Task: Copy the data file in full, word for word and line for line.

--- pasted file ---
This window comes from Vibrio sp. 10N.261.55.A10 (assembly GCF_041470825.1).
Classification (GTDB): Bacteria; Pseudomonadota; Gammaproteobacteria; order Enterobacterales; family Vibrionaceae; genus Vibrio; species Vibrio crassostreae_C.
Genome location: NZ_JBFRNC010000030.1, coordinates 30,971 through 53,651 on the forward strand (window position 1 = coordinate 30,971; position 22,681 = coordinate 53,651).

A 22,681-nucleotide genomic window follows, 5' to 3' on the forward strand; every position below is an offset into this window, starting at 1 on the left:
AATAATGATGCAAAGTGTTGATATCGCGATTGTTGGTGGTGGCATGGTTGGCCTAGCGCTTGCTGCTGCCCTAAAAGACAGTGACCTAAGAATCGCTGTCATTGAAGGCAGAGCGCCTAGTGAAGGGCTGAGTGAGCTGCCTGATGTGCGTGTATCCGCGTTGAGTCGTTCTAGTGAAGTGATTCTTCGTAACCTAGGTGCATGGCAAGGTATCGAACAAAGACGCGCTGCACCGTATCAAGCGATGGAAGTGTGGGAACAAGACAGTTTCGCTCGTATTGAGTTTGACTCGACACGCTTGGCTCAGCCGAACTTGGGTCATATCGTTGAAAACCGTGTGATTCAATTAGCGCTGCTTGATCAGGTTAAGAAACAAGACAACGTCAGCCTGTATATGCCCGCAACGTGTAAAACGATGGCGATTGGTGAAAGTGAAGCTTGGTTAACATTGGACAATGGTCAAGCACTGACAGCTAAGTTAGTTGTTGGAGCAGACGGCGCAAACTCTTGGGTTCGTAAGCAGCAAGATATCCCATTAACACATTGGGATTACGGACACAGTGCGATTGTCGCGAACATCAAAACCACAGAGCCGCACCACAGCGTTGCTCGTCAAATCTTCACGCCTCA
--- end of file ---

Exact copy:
This window comes from Vibrio sp. 10N.261.55.A10 (assembly GCF_041470825.1).
Classification (GTDB): Bacteria; Pseudomonadota; Gammaproteobacteria; order Enterobacterales; family Vibrionaceae; genus Vibrio; species Vibrio crassostreae_C.
Genome location: NZ_JBFRNC010000030.1, coordinates 30,971 through 53,651 on the forward strand (window position 1 = coordinate 30,971; position 22,681 = coordinate 53,651).

A 22,681-nucleotide genomic window follows, 5' to 3' on the forward strand; every position below is an offset into this window, starting at 1 on the left:
AATAATGATGCAAAGTGTTGATATCGCGATTGTTGGTGGTGGCATGGTTGGCCTAGCGCTTGCTGCTGCCCTAAAAGACAGTGACCTAAGAATCGCTGTCATTGAAGGCAGAGCGCCTAGTGAAGGGCTGAGTGAGCTGCCTGATGTGCGTGTATCCGCGTTGAGTCGTTCTAGTGAAGTGATTCTTCGTAACCTAGGTGCATGGCAAGGTATCGAACAAAGACGCGCTGCACCGTATCAAGCGATGGAAGTGTGGGAACAAGACAGTTTCGCTCGTATTGAGTTTGACTCGACACGCTTGGCTCAGCCGAACTTGGGTCATATCGTTGAAAACCGTGTGATTCAATTAGCGCTGCTTGATCAGGTTAAGAAACAAGACAACGTCAGCCTGTATATGCCCGCAACGTGTAAAACGATGGCGATTGGTGAAAGTGAAGCTTGGTTAACATTGGACAATGGTCAAGCACTGACAGCTAAGTTAGTTGTTGGAGCAGACGGCGCAAACTCTTGGGTTCGTAAGCAGCAAGATATCCCATTAACACATTGGGATTACGGACACAGTGCGATTGTCGCGAACATCAAAACCACAGAGCCGCACCACAGCGTTGCTCGTCAAATCTTCACGCCTCA